Why do some of us stress eat?
Why do some people stress eat?
Giles Yeo took on this question...
Chris- Now, Giles, are you a stressy eater? Do you tend to pack in the calories when you get worried about something or, or do you go the other way?
Giles- I do, a bowl of noodles. I don't want to be backing a stereotype here but yes a bowl of noodles for me.
Chris- Because this is what Amalia says - "Why do some people stress eat?" So why do they? Why do people do that? Because I'm one of them as well. You know, it's a diversion. I'm going to go and get a bowl of noodles or get a bowl of pasta and start to chomping it down, when actually it'd be much better to just get on with the thing I'm having avoidance behaviour and not doing. Why do we eat?
Giles- In short, I don't think we actually fully know. I mean, and this is one of the mysteries, right? Because leaving aside tiger stress, which is obviously everyone responds to tiger stress in the same way. We kind of run like hell, otherwise we'd be dead. But, work stress, everyday stress - we behave in diametrically opposite ways where some people don't eat and some people eat and it's the same hormone, it's cortisol and yet we respond to it completely and absolutely differently.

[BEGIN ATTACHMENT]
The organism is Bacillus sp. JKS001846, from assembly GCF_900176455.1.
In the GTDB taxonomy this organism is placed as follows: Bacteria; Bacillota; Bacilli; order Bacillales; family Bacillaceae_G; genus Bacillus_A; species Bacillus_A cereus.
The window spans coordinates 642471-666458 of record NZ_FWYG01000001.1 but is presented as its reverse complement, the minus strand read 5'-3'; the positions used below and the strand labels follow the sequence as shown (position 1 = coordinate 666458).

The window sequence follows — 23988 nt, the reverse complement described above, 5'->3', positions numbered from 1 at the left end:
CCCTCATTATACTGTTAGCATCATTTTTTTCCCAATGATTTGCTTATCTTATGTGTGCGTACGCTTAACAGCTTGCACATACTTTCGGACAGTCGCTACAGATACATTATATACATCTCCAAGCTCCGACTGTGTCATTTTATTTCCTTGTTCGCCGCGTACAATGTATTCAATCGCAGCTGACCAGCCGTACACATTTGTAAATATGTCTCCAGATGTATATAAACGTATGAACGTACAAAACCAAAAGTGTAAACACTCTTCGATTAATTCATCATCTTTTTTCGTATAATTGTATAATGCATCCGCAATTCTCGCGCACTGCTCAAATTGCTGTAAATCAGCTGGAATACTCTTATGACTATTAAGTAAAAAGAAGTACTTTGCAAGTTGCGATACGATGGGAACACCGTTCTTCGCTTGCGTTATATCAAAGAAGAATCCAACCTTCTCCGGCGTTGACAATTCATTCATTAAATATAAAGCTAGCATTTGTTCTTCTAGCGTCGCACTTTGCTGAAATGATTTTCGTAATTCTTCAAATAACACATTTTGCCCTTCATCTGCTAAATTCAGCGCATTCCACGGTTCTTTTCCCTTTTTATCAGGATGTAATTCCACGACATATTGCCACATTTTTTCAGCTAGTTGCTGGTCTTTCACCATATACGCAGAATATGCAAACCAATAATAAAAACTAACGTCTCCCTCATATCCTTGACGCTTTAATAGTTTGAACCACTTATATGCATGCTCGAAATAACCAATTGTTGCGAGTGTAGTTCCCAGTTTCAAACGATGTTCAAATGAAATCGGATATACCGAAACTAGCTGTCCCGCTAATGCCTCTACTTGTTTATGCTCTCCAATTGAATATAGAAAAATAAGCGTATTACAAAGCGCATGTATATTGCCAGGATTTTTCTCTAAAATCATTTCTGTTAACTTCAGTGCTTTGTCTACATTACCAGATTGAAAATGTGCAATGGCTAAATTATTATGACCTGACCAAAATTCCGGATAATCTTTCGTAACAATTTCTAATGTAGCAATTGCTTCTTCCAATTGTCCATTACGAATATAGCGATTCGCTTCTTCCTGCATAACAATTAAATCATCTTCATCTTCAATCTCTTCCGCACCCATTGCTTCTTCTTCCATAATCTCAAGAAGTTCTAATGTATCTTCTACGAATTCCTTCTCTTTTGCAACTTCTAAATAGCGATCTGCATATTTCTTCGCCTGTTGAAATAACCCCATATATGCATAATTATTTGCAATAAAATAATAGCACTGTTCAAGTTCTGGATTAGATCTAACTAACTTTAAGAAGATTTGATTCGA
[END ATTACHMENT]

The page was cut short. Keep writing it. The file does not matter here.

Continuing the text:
Chris- So that's the stress hormone cortisol. You make that when you're worried about things.
Giles- Exactly, exactly. And it comes up. There are other things that happen as well, but that primarily is it, and we respond in completely different ways. While we don't know for sure, I think being stressed is very unpleasant as we all know and we want to remove that unpleasantness. And so I just think that for some people, including me and you, the eating, you know, eating feels nice and that is a strategy to actually make us feel nice.
James- Does adrenaline play any kind of role at all? Cause you think of adrenaline as fight and fright. You wouldn't necessarily sit down for a nice meal if you're being chased by a tiger. But are we talking about chronic stress raising your cortisol or how does that work?
Giles - Yeah, I'm thinking about chronic stress raising cortisol because I think the flight or fight, you got a big surge of adrenaline and what happens there is you lose all appetite because you're running and sugar just floods into your entire system.
Clare - Okay. But some of us are completely the reverse and do not eat at all when we're stressed. So, what do you reckon the biology behind that is?
Giles - I don't think we actually know for sure, but I just get the feeling that it's going to be down to your strategy for feeling, for removing the unpleasantness of being stressed. I mean, for some people it's bungee jumping. For other people it might be alcohol, maybe it's wine, you know, but I think that's probably what it is, what is your strategy for actually feeling less unpleasant? For me it happens to be a bowl of noodles. And I think that's true for a lot of people in the world of food.